Jimmy  06:15

Yes. This is good news for us; this is more fodder for us.

Sue  06:20

Absolutely. They were saying that more than half of the dwellings in the inner-city of Sydney these days, are now flats or apartments, compared with 31% across Greater Sydney, and 14%. nationally, so the figure has really gone up. In the area of city and inner-south (which is from the CBD in Sydney, to Alexandria and Mascot), around 70% of the dwellings are now flats and apartments. It’s a lot, isn’t it?

Jimmy  06:47

It’s a lot. It’s not really a surprise, though, because you drive out to the airport, or drive down through that area, you don’t see an awful lot of houses and you do see an awful lot of apartment blocks.

Sue  06:58

Yes, but I tend to think ‘oh, maybe it’s the apartments are just built next to the roads and the houses are hiding way behind them,’ but obviously, not. In the Eastern Suburbs of Sydney, 58% are now apartments and flats. In Sydney’s North Shore, it’s now 46%.

Jimmy  07:15

Right. Didn’t it say that half the high-rise residents in Australia are in Sydney?

Sue  07:24

No. Half of the residents in Sydney who live in apartments, live in buildings that are nine storeys, or higher.

Jimmy  07:32

Right. So we’re moving away from the little walk-up two storey.

Sue  07:38

Yes, exactly. We’re becoming much more high-rise, densely-populated cities. I guess a lot of those smaller blocks from the 50s and 60s are now being demolished and being replaced by bigger blocks. Or, they’re being extended, or they’re being added to, which is the same thing really.

Jimmy  08:00

What we used to call the ‘forced evacuation;’ the ‘forced sale’ of blocks, hasn’t really happened to the extent we all imagined it would.

Sue  08:11

Maybe COVID slowed everything down, because I think it was building up momentum before that and maybe it will start again. I mean, it’s hard, because when housing prices were really on the up, then it became really worthwhile doing, but now housing prices are dropping a little bit and softening, maybe it’s not such a viable proposition for a lot of buildings.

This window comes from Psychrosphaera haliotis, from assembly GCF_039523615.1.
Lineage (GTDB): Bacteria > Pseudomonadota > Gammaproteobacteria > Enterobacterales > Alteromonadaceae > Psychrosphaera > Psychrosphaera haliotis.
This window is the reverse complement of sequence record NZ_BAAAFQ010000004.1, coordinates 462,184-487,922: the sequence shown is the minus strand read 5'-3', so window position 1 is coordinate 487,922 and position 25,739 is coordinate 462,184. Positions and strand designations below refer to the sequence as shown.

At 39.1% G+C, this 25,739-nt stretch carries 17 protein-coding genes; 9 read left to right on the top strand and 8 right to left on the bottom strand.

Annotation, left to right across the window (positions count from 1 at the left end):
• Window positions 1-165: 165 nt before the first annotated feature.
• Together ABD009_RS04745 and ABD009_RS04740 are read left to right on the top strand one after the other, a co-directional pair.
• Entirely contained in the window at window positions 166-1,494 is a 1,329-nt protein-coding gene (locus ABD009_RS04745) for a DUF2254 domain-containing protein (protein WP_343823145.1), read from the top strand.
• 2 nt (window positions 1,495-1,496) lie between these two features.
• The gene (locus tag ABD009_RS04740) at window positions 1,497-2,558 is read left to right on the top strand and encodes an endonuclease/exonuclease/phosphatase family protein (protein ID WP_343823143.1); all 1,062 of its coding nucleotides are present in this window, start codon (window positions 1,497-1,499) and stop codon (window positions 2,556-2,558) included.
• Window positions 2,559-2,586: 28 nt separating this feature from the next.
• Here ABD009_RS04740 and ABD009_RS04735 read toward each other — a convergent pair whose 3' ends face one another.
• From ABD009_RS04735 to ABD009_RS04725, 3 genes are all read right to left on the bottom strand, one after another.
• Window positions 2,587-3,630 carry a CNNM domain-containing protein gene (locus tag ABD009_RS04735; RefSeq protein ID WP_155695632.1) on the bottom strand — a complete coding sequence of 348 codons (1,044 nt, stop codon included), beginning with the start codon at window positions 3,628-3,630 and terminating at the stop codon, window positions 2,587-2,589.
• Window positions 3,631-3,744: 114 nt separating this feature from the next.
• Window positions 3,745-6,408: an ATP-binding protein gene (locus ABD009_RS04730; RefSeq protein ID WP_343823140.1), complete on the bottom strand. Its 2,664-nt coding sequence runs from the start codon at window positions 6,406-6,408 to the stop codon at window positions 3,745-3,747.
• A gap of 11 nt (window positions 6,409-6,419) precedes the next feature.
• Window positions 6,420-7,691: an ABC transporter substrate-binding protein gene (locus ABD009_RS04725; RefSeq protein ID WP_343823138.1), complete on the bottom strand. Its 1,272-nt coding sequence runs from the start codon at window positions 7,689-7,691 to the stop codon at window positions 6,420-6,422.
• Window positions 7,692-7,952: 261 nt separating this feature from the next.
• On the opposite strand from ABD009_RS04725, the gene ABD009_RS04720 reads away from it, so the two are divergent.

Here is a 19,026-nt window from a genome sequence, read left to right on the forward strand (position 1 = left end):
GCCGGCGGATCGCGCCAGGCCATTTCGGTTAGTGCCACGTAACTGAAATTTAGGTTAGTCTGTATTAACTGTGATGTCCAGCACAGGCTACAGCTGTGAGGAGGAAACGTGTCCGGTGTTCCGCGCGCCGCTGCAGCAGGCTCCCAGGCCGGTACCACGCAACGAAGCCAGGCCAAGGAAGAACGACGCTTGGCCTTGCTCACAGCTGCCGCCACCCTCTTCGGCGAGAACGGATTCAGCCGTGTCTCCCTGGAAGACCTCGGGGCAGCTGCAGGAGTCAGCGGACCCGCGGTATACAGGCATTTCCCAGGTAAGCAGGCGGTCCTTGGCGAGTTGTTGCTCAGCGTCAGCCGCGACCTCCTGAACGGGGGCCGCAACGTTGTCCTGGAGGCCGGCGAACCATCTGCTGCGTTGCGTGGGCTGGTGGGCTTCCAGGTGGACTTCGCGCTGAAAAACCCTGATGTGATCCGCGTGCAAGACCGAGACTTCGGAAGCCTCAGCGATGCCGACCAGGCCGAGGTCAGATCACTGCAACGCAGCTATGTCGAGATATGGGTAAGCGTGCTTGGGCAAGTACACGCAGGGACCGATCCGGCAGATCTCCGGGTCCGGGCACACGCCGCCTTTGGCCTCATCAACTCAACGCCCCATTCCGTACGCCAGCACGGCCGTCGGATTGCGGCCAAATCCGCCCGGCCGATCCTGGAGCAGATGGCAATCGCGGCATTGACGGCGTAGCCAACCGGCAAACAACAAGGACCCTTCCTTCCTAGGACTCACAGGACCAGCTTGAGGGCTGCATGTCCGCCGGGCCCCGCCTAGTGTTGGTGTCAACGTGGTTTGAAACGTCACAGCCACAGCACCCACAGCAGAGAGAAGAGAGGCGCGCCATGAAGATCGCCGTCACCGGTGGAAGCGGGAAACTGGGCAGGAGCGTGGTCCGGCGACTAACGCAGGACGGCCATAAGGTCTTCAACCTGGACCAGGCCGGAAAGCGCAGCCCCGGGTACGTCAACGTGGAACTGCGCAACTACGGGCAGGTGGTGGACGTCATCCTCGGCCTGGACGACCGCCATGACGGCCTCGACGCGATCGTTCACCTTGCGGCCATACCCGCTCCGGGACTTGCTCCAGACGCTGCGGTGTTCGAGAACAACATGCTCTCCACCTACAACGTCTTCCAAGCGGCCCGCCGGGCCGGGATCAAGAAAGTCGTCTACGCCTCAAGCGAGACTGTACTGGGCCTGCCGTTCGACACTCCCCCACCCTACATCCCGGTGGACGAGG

Jimmy  08:34

When we come back, we’re going to talk about a story we’ve both been looking at to write this week, which is about Telcos, bullying their way into apartment blocks.



So we got an email from our friends at the Owners Corporation Network, about Telcos writing to apartment blocks and saying ‘we want to come and instal our broadband service into your building, and you can’t stop us.’ A lot of buildings; well, it depends on how savvy the strata committee members are. Some of them are just going ‘oh, my goodness, the law says we’ve got to let these people in.’

Sue  09:25

It was some kind of glitch in the law, wasn’t it? It wasn’t foreseen that this was ever going to happen. There’s this gap in the law, which means that Telcos can kind of insist on coming in and use the common property to improve communication within a building. Politicians haven’t moved to close that gap, I don’t think.

Jimmy  09:46

Because they don’t care.

Sue  09:48

Well, maybe they’re not aware, perhaps? Maybe it would be worth us  letting some of them know.

Jimmy  09:53

Well, they’ve known about it for three years, apparently, because they’ve been looking at it. You heard about three buildings in the same area that had a very different response to this bullying letter from a Telco?

Sue  10:07